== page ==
At midnight on Walpurgis Night, an English clerk, Renfield, arrives at Count Dracula's castle in the Carpathian Mountains. After signing papers to take over a ruined abbey near London, ... See full summary »
Enrique Tovar Ávalos
In the near future, Uffizi and Luke travel to the remote reaches of war torn Romania to rescue Elizabeth and finish the vampire once and for all. Along the way, they encounter TV news journalist and a corps of rebels trying to fight the vampire uprising which plagues their country.
Jason Scott Lee,
Horror following a group of medical students who come across the body of the world's most notorious vampire, Dracula (Stephen Billington). When a mysterious stranger appears and offers the ... See full summary »
Jason Scott Lee,
The Irish novelist, Bram Stoker, gave the world Dracula in 1897. This documentary explores the historical figure behind the fictional figure of horror and examines medical explanations for the myths of vampires.
It's raining outside when Jonathan finds Dracula's resting place. He disturbs the room full of bats and they fly out a window. The next shot is an exterior of the castle, and the bats fly out into a sunny day with blue skies. See more »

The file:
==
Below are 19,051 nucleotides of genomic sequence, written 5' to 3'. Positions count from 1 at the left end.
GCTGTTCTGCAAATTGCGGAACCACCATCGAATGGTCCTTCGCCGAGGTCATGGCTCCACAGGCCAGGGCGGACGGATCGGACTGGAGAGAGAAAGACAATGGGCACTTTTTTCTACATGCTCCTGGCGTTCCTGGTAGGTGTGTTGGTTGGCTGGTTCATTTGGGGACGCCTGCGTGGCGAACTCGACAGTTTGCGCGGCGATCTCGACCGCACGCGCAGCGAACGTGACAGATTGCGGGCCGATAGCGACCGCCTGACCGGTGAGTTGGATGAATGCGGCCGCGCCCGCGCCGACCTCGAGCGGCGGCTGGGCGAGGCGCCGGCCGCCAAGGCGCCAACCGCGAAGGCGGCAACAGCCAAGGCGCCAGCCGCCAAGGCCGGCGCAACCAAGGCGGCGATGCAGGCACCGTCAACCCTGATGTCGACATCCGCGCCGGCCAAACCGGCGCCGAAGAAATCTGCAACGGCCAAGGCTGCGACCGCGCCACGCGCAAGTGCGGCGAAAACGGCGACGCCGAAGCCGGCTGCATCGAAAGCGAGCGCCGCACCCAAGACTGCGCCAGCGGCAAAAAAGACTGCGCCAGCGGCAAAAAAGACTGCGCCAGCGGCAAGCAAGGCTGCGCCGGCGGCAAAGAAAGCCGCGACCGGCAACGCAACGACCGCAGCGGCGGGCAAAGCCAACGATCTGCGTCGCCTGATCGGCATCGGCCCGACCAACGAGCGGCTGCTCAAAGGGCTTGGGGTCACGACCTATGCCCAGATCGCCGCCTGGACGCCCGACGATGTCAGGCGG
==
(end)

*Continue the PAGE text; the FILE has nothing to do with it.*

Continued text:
After having searched for "Dracula's Curse" like the above viewer (the title I rented it under), I better post something to make it worth my while. Wow. What can you say about this one? Other than don't worry about watching it, that is. Maybe that's a little unfair. Patrick Bergin does a stand up job as Dracula (even has a nifty Bela Lugosi accent), he's very moody and creepy. And Giancarlo Giannini as the Van Helsing character (what the hell did they call him?) lent some nice talent. Their Renfield was right on but underused. Every now and then, there was nice camera work, but very little. Of course, Stefania Rocca and Muriel Baumeister were great eye candy (especially Stefania as Lucy in the red dress...sigh). But.... Hardy Kruger Jr. as Jonathan Harker made Keanu's turn like like Kenneth Brannagh doing Henry V. It's pretty bad when a guy like Kruger could take acting lessons from Ben Affleck. The story (while obviously familiar) took no turns or interesting takes and just drudged on and on. There was some surprising theological and philosophical discussion intertwined, but I really felt that this movie got made because Bergin was itching to play Dracula. Thank God it was him, or it wouldn't have had a whole lot going for it. For a great version of Dracula, stick with Coppola's film or, better yet, the original Lugosi or "Nosferatu". You'll thank me.
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